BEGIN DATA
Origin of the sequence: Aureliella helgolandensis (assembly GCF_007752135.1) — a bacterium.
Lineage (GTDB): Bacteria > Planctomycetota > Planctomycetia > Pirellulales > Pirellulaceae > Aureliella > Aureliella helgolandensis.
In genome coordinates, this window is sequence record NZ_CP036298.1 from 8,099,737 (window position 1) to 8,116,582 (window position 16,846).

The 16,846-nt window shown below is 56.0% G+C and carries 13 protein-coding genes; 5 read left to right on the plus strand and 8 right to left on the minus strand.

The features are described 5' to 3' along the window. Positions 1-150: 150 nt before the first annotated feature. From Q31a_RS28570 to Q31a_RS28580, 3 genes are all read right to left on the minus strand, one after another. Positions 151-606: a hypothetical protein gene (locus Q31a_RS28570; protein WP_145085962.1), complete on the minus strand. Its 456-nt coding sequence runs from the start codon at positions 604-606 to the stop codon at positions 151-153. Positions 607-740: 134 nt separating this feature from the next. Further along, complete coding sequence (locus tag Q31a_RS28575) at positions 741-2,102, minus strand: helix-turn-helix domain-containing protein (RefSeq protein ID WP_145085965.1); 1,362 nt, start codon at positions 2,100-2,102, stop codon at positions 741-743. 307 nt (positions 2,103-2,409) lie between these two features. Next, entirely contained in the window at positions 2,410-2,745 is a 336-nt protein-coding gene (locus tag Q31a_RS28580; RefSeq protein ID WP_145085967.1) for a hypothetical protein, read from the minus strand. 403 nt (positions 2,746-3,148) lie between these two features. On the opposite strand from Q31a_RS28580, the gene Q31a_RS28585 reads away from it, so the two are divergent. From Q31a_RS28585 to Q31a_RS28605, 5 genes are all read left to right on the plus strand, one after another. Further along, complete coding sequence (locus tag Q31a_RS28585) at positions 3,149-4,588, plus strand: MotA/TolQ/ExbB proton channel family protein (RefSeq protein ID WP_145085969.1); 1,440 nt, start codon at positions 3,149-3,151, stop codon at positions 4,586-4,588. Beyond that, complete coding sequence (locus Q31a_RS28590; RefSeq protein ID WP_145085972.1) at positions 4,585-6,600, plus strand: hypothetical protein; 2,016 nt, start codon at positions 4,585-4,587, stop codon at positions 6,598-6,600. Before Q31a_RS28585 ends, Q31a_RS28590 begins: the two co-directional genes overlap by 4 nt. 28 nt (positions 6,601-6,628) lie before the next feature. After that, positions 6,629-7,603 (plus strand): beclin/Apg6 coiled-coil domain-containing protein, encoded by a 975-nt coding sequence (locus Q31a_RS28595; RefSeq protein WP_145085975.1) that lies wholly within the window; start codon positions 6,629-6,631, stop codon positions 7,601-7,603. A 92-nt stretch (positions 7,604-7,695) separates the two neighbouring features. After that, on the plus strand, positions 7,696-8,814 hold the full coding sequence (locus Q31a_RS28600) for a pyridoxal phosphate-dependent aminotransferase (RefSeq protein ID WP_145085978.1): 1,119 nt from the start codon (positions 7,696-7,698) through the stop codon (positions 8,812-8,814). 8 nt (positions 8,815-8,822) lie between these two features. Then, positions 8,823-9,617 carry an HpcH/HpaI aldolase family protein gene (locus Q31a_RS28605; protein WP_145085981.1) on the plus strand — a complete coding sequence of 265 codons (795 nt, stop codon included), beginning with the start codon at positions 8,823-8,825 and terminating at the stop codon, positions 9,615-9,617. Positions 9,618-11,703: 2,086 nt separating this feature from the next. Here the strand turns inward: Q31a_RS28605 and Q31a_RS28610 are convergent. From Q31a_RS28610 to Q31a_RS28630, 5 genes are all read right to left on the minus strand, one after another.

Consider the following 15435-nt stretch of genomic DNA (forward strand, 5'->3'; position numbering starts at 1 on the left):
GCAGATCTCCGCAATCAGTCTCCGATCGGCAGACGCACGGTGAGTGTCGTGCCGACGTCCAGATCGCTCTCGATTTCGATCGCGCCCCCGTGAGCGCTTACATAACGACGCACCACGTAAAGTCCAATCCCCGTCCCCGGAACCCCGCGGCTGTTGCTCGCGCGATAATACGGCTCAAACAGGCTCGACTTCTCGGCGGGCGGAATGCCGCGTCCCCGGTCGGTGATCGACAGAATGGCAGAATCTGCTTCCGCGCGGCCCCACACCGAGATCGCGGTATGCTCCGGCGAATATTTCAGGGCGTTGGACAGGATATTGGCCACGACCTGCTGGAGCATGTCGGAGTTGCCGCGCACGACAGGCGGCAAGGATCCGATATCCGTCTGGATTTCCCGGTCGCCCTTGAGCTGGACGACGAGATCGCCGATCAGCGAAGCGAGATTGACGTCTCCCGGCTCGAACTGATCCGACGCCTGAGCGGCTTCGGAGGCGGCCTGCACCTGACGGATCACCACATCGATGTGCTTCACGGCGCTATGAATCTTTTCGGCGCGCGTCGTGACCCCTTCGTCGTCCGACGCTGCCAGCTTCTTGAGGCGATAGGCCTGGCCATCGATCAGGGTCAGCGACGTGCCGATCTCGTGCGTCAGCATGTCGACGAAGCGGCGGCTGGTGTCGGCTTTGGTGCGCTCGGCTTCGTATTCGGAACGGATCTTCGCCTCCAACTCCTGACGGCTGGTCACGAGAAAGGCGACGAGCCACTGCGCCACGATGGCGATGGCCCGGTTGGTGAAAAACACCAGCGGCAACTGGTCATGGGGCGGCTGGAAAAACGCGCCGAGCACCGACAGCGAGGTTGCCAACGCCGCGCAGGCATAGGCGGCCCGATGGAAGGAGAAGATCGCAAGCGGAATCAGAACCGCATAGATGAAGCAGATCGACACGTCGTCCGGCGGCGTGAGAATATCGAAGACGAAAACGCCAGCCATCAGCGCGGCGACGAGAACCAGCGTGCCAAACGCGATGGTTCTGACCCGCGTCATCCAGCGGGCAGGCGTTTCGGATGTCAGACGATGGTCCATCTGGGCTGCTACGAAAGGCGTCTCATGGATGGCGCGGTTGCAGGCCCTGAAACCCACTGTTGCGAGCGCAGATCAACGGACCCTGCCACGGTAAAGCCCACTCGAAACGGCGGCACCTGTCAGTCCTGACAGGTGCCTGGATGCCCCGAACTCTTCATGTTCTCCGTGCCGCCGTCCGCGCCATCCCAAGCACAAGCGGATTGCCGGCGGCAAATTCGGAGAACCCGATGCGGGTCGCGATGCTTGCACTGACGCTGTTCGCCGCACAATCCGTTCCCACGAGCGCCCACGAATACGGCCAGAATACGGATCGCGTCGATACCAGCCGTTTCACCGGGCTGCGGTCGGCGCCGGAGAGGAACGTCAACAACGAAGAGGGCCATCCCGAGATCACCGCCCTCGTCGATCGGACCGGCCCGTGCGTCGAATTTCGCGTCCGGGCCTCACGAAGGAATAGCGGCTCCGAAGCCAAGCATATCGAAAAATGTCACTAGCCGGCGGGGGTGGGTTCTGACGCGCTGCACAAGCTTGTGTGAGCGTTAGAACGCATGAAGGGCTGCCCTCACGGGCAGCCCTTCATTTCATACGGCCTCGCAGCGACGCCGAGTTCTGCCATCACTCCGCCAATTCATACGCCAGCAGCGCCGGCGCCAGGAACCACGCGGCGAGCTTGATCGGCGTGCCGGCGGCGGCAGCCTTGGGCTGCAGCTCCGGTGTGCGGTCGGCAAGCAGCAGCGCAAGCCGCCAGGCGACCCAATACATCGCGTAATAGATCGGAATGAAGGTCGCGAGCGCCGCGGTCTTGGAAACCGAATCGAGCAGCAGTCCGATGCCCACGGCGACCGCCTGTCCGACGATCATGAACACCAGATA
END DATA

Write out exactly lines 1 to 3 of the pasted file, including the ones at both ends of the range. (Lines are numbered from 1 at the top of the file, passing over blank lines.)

Origin of the sequence: Aureliella helgolandensis (assembly GCF_007752135.1) — a bacterium.
Lineage (GTDB): Bacteria > Planctomycetota > Planctomycetia > Pirellulales > Pirellulaceae > Aureliella > Aureliella helgolandensis.
In genome coordinates, this window is sequence record NZ_CP036298.1 from 8,099,737 (window position 1) to 8,116,582 (window position 16,846).